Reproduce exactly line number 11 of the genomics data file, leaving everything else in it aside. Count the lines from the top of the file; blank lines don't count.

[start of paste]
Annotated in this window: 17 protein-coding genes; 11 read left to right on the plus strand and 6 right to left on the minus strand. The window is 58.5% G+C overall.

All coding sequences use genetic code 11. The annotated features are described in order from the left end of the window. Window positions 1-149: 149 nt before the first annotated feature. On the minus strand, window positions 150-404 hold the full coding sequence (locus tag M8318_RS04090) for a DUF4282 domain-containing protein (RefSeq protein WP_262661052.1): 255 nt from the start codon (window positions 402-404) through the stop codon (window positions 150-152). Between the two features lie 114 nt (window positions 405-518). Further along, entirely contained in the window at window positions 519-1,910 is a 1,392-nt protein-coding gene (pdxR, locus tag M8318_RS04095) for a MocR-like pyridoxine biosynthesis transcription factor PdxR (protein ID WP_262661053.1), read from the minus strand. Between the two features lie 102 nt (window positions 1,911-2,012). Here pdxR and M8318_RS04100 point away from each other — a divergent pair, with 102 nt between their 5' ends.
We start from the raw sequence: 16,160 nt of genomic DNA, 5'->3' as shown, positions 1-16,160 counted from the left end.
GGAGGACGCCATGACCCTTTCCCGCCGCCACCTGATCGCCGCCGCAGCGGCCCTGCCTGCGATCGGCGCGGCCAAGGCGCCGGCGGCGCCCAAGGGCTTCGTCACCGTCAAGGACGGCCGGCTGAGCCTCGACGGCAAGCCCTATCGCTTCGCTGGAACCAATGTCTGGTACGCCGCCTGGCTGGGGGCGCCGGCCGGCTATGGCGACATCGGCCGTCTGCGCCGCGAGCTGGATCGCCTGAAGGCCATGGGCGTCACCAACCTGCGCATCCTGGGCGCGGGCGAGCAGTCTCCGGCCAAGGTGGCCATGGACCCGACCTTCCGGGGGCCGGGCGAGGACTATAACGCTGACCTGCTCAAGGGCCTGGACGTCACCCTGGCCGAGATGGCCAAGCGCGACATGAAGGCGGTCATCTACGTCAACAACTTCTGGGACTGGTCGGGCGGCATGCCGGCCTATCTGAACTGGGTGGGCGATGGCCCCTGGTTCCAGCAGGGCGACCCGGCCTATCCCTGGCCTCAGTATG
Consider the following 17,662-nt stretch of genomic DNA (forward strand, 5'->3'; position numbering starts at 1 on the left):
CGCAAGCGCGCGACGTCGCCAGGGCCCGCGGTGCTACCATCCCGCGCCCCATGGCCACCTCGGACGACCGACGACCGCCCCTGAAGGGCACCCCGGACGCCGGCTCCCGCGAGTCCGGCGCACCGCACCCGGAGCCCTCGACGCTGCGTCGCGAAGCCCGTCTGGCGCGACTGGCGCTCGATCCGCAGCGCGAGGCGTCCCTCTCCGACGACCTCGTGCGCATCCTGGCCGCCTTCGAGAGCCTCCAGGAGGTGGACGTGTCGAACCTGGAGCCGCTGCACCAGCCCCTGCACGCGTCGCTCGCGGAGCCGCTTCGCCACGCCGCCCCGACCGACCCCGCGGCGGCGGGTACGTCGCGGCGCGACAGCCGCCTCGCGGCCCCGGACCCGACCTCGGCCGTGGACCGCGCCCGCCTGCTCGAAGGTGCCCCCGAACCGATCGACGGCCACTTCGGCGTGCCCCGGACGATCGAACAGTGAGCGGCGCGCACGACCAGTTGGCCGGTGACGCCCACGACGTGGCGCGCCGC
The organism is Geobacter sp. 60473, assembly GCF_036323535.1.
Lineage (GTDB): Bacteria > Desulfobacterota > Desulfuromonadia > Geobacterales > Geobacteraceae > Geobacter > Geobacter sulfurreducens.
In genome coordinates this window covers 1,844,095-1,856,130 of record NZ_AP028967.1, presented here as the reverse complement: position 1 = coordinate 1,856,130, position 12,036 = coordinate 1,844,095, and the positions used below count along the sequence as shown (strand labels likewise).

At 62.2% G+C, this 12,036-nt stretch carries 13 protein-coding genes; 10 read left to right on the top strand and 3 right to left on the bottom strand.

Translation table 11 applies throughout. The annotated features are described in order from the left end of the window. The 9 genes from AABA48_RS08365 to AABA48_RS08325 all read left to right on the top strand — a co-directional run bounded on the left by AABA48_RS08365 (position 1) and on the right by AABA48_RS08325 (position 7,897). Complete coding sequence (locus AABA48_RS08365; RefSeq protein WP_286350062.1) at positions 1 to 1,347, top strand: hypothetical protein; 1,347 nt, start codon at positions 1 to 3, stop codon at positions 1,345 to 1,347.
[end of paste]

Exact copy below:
Translation table 11 applies throughout. The annotated features are described in order from the left end of the window. The 9 genes from AABA48_RS08365 to AABA48_RS08325 all read left to right on the top strand — a co-directional run bounded on the left by AABA48_RS08365 (position 1) and on the right by AABA48_RS08325 (position 7,897). Complete coding sequence (locus AABA48_RS08365; RefSeq protein WP_286350062.1) at positions 1 to 1,347, top strand: hypothetical protein; 1,347 nt, start codon at positions 1 to 3, stop codon at positions 1,345 to 1,347.